Observation by Carter Price:
This is the second dead/beached whale in Anchorage within the last month and a half.
This picture was taken near the Turnagain arm which is the North end of the Cook Inlet. It had been washed up by the tide. The cause is still unknown, the skin had seemed to be falling off on one of the sides. Also blood was coming outside of its mouth.
Comments from LEO Editors:
Grey whales migrate from Mexico to the Arctic each spring. According to NOAA, 70 grey whales have been found stranded in the US, with additional 73 in Mexico and 5 in Canada, bringing the total grey whale standings to 148 in 2019. Some whales were found to have died of starvation, but NOAA has assembled a team of scientists to help determine other causes, including exposure to harmful algal blooms or other illness.The strandings in 2019 follow a high number of reported grey and humpack whale strandings reported along the coast of Washington and Oregon during 2018.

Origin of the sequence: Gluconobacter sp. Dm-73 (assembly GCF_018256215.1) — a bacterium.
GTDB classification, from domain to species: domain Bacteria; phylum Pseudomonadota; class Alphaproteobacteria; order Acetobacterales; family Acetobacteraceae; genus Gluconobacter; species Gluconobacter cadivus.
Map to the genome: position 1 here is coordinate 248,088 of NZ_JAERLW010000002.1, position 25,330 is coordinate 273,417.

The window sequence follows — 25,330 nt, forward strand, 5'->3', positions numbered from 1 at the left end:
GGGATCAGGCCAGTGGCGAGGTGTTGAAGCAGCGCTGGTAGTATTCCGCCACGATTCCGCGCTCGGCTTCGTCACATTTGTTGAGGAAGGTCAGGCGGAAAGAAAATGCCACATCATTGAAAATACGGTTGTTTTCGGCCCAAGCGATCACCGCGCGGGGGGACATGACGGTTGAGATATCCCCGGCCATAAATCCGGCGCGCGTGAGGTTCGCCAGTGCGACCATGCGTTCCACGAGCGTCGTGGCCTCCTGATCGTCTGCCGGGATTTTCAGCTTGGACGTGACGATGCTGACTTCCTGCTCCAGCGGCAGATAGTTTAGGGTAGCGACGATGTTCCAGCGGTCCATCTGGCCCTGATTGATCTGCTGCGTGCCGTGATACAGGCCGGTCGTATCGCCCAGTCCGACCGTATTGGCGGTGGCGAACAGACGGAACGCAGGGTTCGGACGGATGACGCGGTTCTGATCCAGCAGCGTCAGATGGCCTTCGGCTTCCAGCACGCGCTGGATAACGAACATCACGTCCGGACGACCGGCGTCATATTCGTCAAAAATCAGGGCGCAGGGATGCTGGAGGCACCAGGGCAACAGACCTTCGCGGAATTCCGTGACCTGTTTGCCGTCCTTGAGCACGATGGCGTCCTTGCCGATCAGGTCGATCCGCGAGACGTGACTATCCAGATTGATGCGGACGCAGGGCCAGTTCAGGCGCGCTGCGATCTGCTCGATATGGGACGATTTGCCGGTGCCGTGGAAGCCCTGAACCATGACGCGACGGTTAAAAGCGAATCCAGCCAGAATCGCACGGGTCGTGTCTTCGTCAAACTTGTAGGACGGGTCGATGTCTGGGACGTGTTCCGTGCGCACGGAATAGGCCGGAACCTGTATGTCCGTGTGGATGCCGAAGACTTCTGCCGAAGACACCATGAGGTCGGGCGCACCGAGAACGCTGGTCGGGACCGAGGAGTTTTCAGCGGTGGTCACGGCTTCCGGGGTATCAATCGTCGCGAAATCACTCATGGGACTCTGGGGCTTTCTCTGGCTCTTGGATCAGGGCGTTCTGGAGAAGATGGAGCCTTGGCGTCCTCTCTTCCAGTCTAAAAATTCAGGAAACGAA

Five grey whales have been found stranded along the coast of Alaska. The whale observed in this post was reported dead in Cook Inlet on May 9 and washed up on Turnagain Arm, near Placer River over Memorial Day weekend. On May 14th, another grey whale was found near Cordova. A third whale was found on the coast of Kodiak on May 22nd. Another grey whale was observed alive near Chignik Bay on May 25th, but was reported to have died several days afterward.. On May 29th, a fifth whale was found near Clam Gulch on the Kenai Peninsula.
For more information on grey whales, see the Alaska Department of Fish and Game Grey Whale Species Profile.
NOAA Guidelines for Reporting a Stranded or Floating Whale:
The most important action someone can take is to immediately report a dead, injured, or stranded marine mammal. Make the report by calling in California, Oregon or Washington the West Coast Marine Mammal Stranding Network: 1-866-767-6114, in Alaska the Alaska Marine Mammal Stranding Network: 1-877-925-7773, and in Canada, the British Columbia Marine Mammal Response Network 1-800-465-4336.
You can also contact the U.S. Coast Guard on VHF Channel 16. Do not approach or touch injured or dead marine mammals.
All marine mammals are federally protected by the Marine Mammal Protection Act. Only local and state officials and people authorized by NOAA Fisheries may legally handle live and dead marine mammals.